“Ha,” I said. “From the word jinni, meaning ‘spirit’… and the word fer, meaning ‘iron.'” I rode around and around in circles in the middle of an intersection. “Jennifer. The spirit of iron.”

“Jennifer is a horrible name,” she said.

~I don’t know if anyone named Jennifer reads this site, but I think Jennifer is a lovely name for a lovely lady.

Anyways, going around saying “I work with words” is kind of like saying “Hi, I’m in a band.”

~Spinoza: live at Hell’s Kitchen

~Spinoza: live at Hell’s Kitchen hard rock open mic, Tuesday Sept. 10 ’02.

I had left a guy in charge of the console while I got up on stage: “This channel is the drum machine. Just turn up the fader until it’s as loud as a drum kit. This is the vocal channel, but you won’t have to touch it at all. It’s totally simple. Vocal… drum machine. I might stick a microphone in front of the bass cabinet. You don’t have to worry about it.”

Playing a solo show with a drum machine makes for a lonely stage, so I had invited Gerry onstage to “air drum.” I also instructed him to fill in the dead air between songs by yapping into the microphone while I fiddled with the drum machine. Gerry was quite drunk, so I thought this would be funny.

I got up on the stage, plugged in my bass, hit a few distorted chords, and prepared to fire off the drum machine.

It turns out the poor fellow at the mixing board didn’t know how to turn down the radio feed. He turned down the master volume for the PA instead.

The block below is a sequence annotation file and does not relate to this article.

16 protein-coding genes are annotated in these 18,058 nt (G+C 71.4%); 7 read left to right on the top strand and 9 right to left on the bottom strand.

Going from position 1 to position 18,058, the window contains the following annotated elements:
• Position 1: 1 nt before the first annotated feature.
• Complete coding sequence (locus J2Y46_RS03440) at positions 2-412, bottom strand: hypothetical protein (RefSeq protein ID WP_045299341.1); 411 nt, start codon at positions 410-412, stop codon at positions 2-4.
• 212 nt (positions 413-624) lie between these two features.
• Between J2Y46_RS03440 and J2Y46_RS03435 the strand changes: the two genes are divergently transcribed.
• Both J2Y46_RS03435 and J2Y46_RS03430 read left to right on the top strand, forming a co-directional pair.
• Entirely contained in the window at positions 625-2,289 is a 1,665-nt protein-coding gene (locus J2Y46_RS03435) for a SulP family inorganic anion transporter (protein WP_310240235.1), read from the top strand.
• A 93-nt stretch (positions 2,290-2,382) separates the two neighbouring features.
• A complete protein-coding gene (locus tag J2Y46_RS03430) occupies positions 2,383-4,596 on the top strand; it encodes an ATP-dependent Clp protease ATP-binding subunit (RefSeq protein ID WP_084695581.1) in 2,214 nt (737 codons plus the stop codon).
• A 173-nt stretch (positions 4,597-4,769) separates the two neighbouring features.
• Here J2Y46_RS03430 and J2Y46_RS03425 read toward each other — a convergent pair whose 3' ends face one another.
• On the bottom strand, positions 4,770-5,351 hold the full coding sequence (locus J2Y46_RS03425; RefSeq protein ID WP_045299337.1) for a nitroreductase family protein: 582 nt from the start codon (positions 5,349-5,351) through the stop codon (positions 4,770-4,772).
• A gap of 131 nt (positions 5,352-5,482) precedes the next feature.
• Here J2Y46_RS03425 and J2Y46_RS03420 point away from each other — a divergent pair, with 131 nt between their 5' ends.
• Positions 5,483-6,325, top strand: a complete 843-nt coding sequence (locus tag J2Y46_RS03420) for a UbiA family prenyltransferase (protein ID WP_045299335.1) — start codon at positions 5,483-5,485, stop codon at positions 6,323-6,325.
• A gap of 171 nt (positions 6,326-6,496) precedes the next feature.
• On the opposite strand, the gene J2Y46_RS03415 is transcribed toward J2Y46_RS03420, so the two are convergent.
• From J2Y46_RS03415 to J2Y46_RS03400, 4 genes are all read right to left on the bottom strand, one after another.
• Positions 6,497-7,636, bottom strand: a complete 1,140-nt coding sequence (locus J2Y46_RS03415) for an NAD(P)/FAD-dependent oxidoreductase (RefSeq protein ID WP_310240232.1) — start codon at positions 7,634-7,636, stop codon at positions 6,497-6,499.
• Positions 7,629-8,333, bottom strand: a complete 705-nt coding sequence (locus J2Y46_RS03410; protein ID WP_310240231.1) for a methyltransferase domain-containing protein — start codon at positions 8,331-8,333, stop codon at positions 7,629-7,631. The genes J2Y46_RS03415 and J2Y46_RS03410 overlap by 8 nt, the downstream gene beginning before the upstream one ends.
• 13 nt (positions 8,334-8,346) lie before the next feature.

I heard a little bit of sound coming back at me through the stage monitors, so I went ahead and started to play, not realizing there was no sound whatsoever in the mains. Pretty soon I was leaping about and howling into a microphone. I didn’t realize that nobody could hear any of the vocals and that I looked like a complete buffoon.

The drum machine was virtually inaudible out front as well. Gerry was air-drumming furiously, trying to follow the beats in the monitors so he could hit the odd accent or flourish. From the audience point of view, however, it appeared that he was my actual drummer, and that he was doing a supremely crappy job of it.

Things got worse. The guy at the console couldn’t figure out why no sound was coming out, other than the bass, which was live off the stage. He responded by cranking all the gain levels at the strips. This caused the vocal monitors to start feeding back loudly and painfully. Owwww….